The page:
Give the groups time to work on the problem (~10 min.) and then ask each group spokesperson to tell the class what their decision is. Ask them to explain how they came up with it (give or toss the squeeze ball to each group spokesperson as you pick the group that is to speak next).
Ask the students if they thought Toms problem was a difficult one. Ask them if they felt like they made the right decision and if the steps to solving a problem model helped.
Summary (3 min.)
Thank the students for doing such a great job working as a team and practicing the steps for solving a problem. Tell them that you know they learned how to use the model because they were able to explain their decisions so clearly. Tell them that you hope they will find it useful for making tough decisions in the future.
Ask the students to put Steps for Solving A Problem and Group Decision: Can Life Get Any Better Than This? in their folders in the order of their page numbers.
Lesson Purpose
To teach students a method for making decisions that can be used to help solve problems in their every day life.
Objectives
Students will learn a method for making decisions.
Students will gain a greater sense of control and ownership over the decisions they make.
Students will practice using the decision-making method in real-life situations.
PF Lesson Prep
Make student copies of the Steps for Solving a Problem and Group Decision: Can Life Get Any Better Than This? (2 pages). Three-hole punch the copies.
Check out the poster Steps for Solving a Problem from the Roots and Wings office.
Pick up the happy face squeeze ball from the Roots and Wings office.
Lesson Materials Required
Student copies of the Steps for Solving a Problem and Group Decision: Can Life Get Any Better Than This? (2 pages).
Poster: Steps for Solving a Problem.
Happy face squeeze ball.
(02Ajl'(9:;N
#1-`89@Q
FGHW D b c !!!!
5>*CJCJ5B*CJhphCJehr5CJehr5CJehr
5CJH*
5>*CJ5CJ5H*5CJE(12BC'(:;\]h^h
&Fh`h
^ <^`<
`
&F
&F$a$!]F G
cdeL
&F^ p`^p``
&F^`
&F^*$*$d%d&d'dNOPQ^*a$h^h
&F
&FL
M
N
[\]^_O
&F%
&^
^
&F#'$d%d&d'dNOPQ^
X ^
&F!^`^OP
$%
&F<
^
&F(
@`^``
&F&
@
@/
@$d%d&d'dNOPQ^`^
&F%^/01AB9:
&F
&F7
&F
^^
&F* ^`^
&F<:no?@ARSCDEFGH
^
&F^
&F9
&F5
88^8
&FHW cc
&F2
^`
h^h$
h^ha$
&Fh`hh^h.$h$d)%d &d.'d$N)O P.Q$^h`a$c d !!!!!!!!!h^h
&F
8vv^v`$
h^ha$
&F2
^`
^`!!!!!!!5CJ &P+ =!"#$%
i0@0Normal_HmH sH tH <A@<Default Paragraph Font,>@,Title$a$5CJ<(12BC'(:;\]FGcdeL M N [
\
]
^_OP
$%/01AB9:no?@ARSCDEFGHW ccd00000 00 00 000 0000 00 00 00 00 00 000 0000 0 00 00000! 00000# 00# 00000% 00% 00000& 000000( 00< 00< 00000* 00* 00* 00 007 007 007 00 00 005 009 009 000 0000000000000000 0 0 00000002 002 002 00000
0
0
00!!]L
O:Hc !! T
^
#j3333313NP-
P
`gk@BBC
megan m haleyUC:\My Documents\Roots and Wings Fifth Grade\Fifth Grade Lesson #3 Rev.1 Sept 2001.doc
megan m haleyUC:\My Documents\Roots and Wings Fifth Grade\Fifth Grade Lesson #3 Rev.1 Sept 2001.doc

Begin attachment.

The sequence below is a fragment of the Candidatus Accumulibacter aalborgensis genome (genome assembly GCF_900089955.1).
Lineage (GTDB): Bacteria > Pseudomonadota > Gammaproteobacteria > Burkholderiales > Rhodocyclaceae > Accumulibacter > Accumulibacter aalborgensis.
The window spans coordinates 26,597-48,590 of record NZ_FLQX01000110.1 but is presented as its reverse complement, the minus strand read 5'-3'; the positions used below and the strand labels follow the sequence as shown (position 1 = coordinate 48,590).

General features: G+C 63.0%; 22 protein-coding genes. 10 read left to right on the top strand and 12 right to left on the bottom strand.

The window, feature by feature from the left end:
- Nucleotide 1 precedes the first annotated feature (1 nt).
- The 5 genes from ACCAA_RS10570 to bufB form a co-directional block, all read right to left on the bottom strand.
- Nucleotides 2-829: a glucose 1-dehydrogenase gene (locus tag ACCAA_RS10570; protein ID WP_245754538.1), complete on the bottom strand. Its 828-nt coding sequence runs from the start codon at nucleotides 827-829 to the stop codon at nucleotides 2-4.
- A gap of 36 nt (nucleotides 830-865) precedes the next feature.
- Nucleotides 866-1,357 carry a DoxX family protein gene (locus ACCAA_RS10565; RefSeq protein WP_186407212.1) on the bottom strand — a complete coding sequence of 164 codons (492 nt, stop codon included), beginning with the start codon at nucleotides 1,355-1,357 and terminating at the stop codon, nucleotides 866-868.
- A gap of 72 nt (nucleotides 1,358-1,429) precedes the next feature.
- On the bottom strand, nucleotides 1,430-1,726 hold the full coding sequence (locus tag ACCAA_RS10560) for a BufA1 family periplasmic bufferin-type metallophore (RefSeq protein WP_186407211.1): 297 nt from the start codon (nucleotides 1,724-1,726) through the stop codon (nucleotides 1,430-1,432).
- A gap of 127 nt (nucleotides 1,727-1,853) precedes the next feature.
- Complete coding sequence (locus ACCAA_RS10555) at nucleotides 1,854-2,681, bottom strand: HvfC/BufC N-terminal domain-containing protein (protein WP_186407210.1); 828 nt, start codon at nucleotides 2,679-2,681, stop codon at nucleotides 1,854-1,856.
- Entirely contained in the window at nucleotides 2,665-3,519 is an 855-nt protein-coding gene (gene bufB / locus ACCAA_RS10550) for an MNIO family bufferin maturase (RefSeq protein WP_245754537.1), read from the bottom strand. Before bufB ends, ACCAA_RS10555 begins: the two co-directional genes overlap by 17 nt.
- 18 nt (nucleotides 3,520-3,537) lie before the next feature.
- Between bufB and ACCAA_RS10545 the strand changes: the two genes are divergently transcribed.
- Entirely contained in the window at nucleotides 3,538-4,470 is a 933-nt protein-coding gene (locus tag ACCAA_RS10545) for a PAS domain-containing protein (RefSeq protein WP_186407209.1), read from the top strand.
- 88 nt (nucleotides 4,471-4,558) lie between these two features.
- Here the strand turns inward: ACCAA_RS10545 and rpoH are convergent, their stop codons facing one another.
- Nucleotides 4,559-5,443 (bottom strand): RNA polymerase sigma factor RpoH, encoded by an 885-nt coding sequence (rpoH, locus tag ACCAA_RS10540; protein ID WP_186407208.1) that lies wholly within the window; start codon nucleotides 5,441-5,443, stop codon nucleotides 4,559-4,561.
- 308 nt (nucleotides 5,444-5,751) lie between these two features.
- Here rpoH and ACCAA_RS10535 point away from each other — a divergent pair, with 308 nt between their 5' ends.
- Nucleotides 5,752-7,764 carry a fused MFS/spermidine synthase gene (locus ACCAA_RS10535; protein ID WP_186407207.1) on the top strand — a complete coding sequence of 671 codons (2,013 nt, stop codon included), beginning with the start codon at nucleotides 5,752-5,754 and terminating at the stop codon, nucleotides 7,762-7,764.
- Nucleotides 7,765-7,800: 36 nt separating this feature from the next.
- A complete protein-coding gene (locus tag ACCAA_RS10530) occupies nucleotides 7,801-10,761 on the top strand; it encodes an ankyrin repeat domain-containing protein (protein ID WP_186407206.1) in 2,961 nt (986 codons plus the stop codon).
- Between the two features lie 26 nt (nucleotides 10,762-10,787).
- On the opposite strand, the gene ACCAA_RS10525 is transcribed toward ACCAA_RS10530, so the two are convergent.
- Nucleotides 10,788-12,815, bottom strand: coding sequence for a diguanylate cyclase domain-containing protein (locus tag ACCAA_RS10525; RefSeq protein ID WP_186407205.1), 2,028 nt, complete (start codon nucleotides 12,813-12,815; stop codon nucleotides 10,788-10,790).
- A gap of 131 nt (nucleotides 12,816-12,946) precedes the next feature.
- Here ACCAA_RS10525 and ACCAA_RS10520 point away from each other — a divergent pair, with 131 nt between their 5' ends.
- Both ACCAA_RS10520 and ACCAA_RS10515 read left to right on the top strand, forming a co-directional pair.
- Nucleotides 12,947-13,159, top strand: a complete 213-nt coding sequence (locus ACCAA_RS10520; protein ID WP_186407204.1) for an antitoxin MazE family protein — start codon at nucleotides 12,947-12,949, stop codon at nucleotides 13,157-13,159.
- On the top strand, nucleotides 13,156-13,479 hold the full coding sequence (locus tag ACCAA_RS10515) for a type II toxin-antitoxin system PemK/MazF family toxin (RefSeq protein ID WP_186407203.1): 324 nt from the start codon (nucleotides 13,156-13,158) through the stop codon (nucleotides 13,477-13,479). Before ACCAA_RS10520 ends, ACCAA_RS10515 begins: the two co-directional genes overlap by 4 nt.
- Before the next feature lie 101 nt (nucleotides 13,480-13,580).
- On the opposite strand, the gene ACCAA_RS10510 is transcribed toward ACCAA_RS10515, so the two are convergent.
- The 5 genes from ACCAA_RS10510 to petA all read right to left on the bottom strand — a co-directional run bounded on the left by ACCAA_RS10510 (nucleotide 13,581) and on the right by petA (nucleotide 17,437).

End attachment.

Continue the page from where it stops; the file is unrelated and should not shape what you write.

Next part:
megan m haleywC:\My Documents\Roots and Wings Fifth Grade\New Fifth Grade Lessons 2001-2002\Fifth Grade Lesson #4 Rev.2 Sept 2002.doc
megan m haleywC:\My Documents\Roots and Wings Fifth Grade\New Fifth Grade Lessons 2001-2002\Fifth Grade Lesson #4 Rev.2 Sept 2002.doc
megan m haleywC:\My Documents\Roots and Wings Fifth Grade\New Fifth Grade Lessons 2001-2002\Fifth Grade Lesson #5 Rev.2 Sept 2002.doc
megan m haleywC:\My Documents\Roots and Wings Fifth Grade\New Fifth Grade Lessons 2001-2002\Fifth Grade Lesson #5 Rev.2 Sept 2002.doc
megan m haleyoC:\My Documents\Roots and Wings Fifth Grade\New Fifth Grade 2002-2003\Fifth Grade Lesson #5 Rev.2 Sept 2002.doc
megan m haleynC:\My Documents\Roots and Wings Fifth Grade\New Fifth Grade 2002-2003\Fifth Grade Lesson #5 Rev.3 Oct 2002.dock haleyqC:\Documents and Settings\All Users\Documents\shared documents\Roots and Wings\Fifth Grade Lesson #5 Rev 9-03.docKaren HaleyC:\Documents and Settings\Karen Haley\My Documents\ROOTS AND WINGS\Fifth Grade Lesson Revs 2003-04\Fifth Grade Lesson #5 Rev 9-03.doc<
~&ffO<$i#C>MXLꋢ$(kxGRꋢ#vQCA0b!5Mb.6lX+ v2s"<$if$<$i~$VkN,%T<t%VkN.6,6?W/A0bc2N,?F3d@wR4v2O26sJ]lk:xP4<8Di5=6lX*><fBf@>6L@d@w?@6SGBf]CB<$ijEYDE6oFi!G8DT6IvcQ?Pc
Q6MXwCWcWVkN-YR!s^b.l)cb.FcN*Pg>MX[l6lX{Ecmꋢ``^``CJOJQJo(``^``CJOJQJo(^`CJOJQJo(x(^x`(OJQJo(^`OJQJo(pp^p`OJQJo(o@@^@`OJQJo(^`OJQJo(^`OJQJo(o^`OJQJo(^`OJQJo(PP^P`OJQJo(o ^ `OJQJo(x(^x`(OJQJo(^`CJ.88^8`CJOJQJo(88^8`CJOJQJo(88^8`CJOJQJo(^`OJQJo(pp^p`OJQJo(o@@^@`OJQJo(^`OJQJo(^`OJQJo(o^`OJQJo(^`OJQJo(PP^P`OJQJo(o ^ `OJQJo(``^``CJOJQJo(``^``CJOJQJo(88^8`CJOJQJo(^`CJOJQJo(88^8`CJOJQJo(
88^8`56CJ.88^8`CJOJQJo(88^8`CJOJQJo(88^8`CJOJQJo(88^8`OJQJo(pp^p`OJQJo(o@@^@`OJQJo(^`OJQJo(^`OJQJo(o^`OJQJo(^`OJQJo(PP^P`OJQJo(o ^ `OJQJo(^`56>*CJOJQJo(. ^`56>*CJOJQJo(. 88^8`CJOJQJo(88^8`CJOJQJo(88^8`CJOJQJo(
h^h`56>*CJ.88^8`CJOJQJo(^`o(.^`CJ.``^``CJOJQJo(88^8`CJOJQJo(
88^8`56CJ.88^8`CJ.88^8`CJOJQJo(^`CJOJQJo(88^8`CJOJQJo(^`o(.^`CJOJQJo(88^8`CJOJQJo(88^8`CJOJQJo(h^h`>*.88^8`CJOJQJo(88^8`CJOJQJo(88^8`CJOJQJo(^`CJOJQJo(88^8`CJOJQJo(x(^x`(OJQJo(^`56>*CJOJQJo(. 88^8`CJOJQJo(``^``CJOJQJo(^`CJOJQJo(88^8`CJOJQJo(^`CJ.88^8`o(.88^8`CJOJQJo(^`56>*CJOJQJo(.
h^h`56>*CJ.hh^h`.^`CJ.<7G?@neAz*Pg!s^-Y
QHuz
~0t,%lk:mvT6I@@ABCDEFHIJKLMNQRoot Entry FPeŃS1Table?WordDocument"<SummaryInformation(?DocumentSummaryInformation8GCompObjjObjectPoolPeŃPeŃ
FMicrosoft Word Document
MSWordDocWord.Document.89q